The purpose of this study was to ascertain the changes in nitrogen balance, plasma free amino acid concentrations, urinary orotic acid excretion and body weight during long-term fasting in adult obese cats. Results from eight cats that fasted rather than eat an unpalatable diet are reported. After 5 to 6 wk of weight loss, six of the eight cats developed signs of hepatic lipidosis, and the livers of all cats were severely infiltrated with lipids. Cats lost (mean ± SE) 33.2 ± 1.4% of their pre-fasting body weight. Mean nitrogen balance (±SE) was -547 ± 54 mg · d-1 · kg(-2/3) for the first week, and then the net nitrogen losses decreased to a plateau (-303 ± 52 mg · d-1 · kg(-2/3)) after 4 wk. Fasting was associated with a decrease in plasma concentration of essential amino acids. When plasma amino acid concentrations were considered individually, concentrations of alanine, methionine, taurine, citrulline, arginine and tryptophan decreased the most (≥50%), whereas concentrations of glutamine, glutamate and ornithine significantly increased. Orotic acid was not detected in the urine during the fast. After 1 wk of fasting, obese cats had reduced nitrogen excretion, but not to the same extent as has been shown in obese humans or obese rats. It is suggested that the availability of several amino acids may become limiting for liver protein synthesis during fasting and that these deficiencies may contribute to the development of hepatic lipidosis. Orotic acid was not linked to hepatic lipidosis caused by fasting in cats.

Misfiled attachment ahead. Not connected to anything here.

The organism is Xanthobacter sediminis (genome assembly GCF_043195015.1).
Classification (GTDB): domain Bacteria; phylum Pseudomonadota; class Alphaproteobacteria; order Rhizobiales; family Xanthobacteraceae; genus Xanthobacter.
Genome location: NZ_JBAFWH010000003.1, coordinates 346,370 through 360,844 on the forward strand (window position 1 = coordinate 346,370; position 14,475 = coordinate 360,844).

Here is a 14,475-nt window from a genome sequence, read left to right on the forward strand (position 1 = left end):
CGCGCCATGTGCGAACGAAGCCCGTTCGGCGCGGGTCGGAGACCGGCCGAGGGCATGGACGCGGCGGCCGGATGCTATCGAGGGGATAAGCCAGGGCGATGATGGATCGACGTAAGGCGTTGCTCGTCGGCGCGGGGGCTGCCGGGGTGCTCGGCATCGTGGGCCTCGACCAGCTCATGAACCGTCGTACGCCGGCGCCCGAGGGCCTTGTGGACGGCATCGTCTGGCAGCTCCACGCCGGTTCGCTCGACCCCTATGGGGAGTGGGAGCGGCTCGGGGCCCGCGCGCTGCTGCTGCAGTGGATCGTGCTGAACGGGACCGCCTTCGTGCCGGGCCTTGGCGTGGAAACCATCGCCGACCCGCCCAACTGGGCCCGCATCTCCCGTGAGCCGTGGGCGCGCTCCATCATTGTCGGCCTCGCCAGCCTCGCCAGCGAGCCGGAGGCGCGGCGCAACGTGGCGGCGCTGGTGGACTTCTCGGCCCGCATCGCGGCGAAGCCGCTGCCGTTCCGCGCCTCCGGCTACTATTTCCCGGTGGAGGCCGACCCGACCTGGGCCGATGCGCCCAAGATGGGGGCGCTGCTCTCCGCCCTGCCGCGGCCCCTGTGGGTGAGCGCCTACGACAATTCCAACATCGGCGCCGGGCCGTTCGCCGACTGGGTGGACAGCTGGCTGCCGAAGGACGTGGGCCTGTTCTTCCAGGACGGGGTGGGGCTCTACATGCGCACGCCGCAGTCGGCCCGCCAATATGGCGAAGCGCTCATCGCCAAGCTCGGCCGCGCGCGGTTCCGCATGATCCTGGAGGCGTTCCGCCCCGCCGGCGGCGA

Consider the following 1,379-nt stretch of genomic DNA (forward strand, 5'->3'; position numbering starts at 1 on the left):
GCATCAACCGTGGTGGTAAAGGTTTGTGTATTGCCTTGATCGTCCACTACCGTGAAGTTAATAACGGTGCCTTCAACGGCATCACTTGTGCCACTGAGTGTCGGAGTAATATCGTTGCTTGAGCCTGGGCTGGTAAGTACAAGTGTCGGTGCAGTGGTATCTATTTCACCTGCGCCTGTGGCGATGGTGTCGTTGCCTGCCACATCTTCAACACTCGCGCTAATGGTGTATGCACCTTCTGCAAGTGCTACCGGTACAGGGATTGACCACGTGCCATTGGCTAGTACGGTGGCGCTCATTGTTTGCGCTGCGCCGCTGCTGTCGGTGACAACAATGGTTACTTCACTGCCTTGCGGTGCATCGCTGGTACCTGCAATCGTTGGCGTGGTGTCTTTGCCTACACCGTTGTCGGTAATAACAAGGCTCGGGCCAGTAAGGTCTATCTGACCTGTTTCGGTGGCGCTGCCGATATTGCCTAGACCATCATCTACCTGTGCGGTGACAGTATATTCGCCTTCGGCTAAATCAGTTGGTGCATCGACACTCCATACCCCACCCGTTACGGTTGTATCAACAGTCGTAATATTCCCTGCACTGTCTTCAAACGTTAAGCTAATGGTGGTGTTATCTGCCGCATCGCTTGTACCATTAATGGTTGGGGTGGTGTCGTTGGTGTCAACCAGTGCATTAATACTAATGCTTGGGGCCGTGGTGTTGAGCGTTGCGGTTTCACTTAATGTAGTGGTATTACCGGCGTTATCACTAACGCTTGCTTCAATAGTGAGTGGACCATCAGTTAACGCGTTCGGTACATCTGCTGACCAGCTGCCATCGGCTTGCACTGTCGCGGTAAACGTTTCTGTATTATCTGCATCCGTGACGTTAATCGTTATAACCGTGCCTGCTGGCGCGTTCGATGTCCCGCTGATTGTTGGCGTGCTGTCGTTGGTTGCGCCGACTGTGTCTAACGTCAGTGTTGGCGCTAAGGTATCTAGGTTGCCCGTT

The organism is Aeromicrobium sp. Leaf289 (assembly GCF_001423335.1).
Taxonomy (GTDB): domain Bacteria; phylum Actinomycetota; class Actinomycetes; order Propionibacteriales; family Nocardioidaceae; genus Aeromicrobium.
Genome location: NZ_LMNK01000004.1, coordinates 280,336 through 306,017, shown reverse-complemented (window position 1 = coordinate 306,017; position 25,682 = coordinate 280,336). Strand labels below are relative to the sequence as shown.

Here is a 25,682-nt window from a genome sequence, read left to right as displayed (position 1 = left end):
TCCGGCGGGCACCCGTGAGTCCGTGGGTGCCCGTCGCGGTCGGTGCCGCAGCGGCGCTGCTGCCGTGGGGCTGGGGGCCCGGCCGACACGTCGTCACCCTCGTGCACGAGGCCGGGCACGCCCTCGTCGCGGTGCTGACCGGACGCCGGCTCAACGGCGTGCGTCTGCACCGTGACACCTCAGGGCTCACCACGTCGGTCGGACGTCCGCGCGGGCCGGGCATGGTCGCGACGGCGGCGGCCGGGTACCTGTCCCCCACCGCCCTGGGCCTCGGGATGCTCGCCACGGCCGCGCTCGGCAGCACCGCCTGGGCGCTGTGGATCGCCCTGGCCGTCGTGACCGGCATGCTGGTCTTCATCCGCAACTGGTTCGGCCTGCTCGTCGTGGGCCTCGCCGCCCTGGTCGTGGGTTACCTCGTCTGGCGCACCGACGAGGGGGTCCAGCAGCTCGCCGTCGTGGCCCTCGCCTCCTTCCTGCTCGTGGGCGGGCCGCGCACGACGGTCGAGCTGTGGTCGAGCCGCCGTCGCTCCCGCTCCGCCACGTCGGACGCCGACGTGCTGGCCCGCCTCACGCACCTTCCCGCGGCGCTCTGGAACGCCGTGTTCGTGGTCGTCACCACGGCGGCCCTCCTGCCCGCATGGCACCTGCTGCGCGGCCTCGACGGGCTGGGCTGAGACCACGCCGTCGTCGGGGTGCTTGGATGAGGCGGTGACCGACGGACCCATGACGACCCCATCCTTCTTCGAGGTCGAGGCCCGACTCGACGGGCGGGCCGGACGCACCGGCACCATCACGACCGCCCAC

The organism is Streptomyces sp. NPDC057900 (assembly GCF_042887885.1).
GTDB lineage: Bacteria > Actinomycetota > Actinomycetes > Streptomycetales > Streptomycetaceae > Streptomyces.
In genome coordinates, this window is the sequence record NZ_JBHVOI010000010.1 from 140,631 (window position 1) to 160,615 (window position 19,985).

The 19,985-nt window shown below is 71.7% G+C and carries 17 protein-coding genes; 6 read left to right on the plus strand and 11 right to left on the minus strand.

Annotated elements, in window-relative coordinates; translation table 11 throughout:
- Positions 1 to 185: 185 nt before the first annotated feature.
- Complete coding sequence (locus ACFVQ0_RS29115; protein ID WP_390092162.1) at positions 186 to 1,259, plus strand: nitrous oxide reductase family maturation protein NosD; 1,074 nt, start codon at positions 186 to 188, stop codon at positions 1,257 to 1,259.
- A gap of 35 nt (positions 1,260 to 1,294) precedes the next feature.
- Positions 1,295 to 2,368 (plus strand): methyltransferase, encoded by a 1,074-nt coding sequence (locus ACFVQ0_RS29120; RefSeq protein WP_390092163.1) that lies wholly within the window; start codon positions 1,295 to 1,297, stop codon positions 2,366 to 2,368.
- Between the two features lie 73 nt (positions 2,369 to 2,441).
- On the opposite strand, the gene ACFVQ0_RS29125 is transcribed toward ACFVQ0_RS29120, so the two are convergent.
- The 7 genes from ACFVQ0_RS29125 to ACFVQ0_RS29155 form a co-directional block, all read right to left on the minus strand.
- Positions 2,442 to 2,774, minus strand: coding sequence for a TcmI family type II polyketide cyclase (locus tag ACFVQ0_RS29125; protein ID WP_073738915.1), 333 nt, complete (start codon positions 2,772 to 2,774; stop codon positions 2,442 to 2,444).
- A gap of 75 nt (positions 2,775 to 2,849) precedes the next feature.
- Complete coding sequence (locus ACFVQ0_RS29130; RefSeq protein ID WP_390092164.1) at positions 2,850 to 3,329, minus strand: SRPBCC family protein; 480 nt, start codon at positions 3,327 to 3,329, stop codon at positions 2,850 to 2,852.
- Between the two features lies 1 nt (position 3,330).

|Original language||English (US)|
|Number of pages||10|
|Journal||Journal of Nutrition|
|State||Published - Jan 1 1994|
ASJC Scopus subject areas
- Medicine (miscellaneous)
- Nutrition and Dietetics